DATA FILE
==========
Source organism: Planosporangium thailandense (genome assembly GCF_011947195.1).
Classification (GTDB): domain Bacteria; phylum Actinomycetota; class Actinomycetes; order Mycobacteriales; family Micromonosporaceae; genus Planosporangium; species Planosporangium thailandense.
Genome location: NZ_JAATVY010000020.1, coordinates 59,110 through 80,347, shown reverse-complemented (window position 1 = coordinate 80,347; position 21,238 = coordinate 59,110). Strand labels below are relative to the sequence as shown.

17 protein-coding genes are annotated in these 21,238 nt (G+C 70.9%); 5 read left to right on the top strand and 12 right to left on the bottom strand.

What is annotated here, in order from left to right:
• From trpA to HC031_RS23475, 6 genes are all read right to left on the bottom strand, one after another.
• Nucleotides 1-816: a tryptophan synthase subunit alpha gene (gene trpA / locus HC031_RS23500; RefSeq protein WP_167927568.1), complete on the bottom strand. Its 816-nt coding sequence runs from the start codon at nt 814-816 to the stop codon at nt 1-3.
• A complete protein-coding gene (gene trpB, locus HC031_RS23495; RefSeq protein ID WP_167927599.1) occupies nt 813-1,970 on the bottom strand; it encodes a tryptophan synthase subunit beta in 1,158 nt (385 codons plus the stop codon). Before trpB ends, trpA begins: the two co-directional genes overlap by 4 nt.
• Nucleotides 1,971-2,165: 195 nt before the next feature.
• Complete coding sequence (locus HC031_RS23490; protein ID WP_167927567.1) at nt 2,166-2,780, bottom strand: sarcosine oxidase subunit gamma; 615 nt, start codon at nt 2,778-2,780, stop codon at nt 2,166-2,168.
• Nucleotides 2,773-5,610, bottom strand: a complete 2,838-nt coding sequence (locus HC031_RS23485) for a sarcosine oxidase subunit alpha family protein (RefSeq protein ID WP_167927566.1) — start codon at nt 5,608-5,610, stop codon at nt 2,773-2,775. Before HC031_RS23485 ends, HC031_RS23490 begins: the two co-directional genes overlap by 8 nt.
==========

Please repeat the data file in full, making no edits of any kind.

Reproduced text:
Source organism: Planosporangium thailandense (genome assembly GCF_011947195.1).
Classification (GTDB): domain Bacteria; phylum Actinomycetota; class Actinomycetes; order Mycobacteriales; family Micromonosporaceae; genus Planosporangium; species Planosporangium thailandense.
Genome location: NZ_JAATVY010000020.1, coordinates 59,110 through 80,347, shown reverse-complemented (window position 1 = coordinate 80,347; position 21,238 = coordinate 59,110). Strand labels below are relative to the sequence as shown.

17 protein-coding genes are annotated in these 21,238 nt (G+C 70.9%); 5 read left to right on the top strand and 12 right to left on the bottom strand.

What is annotated here, in order from left to right:
• From trpA to HC031_RS23475, 6 genes are all read right to left on the bottom strand, one after another.
• Nucleotides 1-816: a tryptophan synthase subunit alpha gene (gene trpA / locus HC031_RS23500; RefSeq protein WP_167927568.1), complete on the bottom strand. Its 816-nt coding sequence runs from the start codon at nt 814-816 to the stop codon at nt 1-3.
• A complete protein-coding gene (gene trpB, locus HC031_RS23495; RefSeq protein ID WP_167927599.1) occupies nt 813-1,970 on the bottom strand; it encodes a tryptophan synthase subunit beta in 1,158 nt (385 codons plus the stop codon). Before trpB ends, trpA begins: the two co-directional genes overlap by 4 nt.
• Nucleotides 1,971-2,165: 195 nt before the next feature.
• Complete coding sequence (locus HC031_RS23490; protein ID WP_167927567.1) at nt 2,166-2,780, bottom strand: sarcosine oxidase subunit gamma; 615 nt, start codon at nt 2,778-2,780, stop codon at nt 2,166-2,168.
• Nucleotides 2,773-5,610, bottom strand: a complete 2,838-nt coding sequence (locus HC031_RS23485) for a sarcosine oxidase subunit alpha family protein (RefSeq protein ID WP_167927566.1) — start codon at nt 5,608-5,610, stop codon at nt 2,773-2,775. Before HC031_RS23485 ends, HC031_RS23490 begins: the two co-directional genes overlap by 8 nt.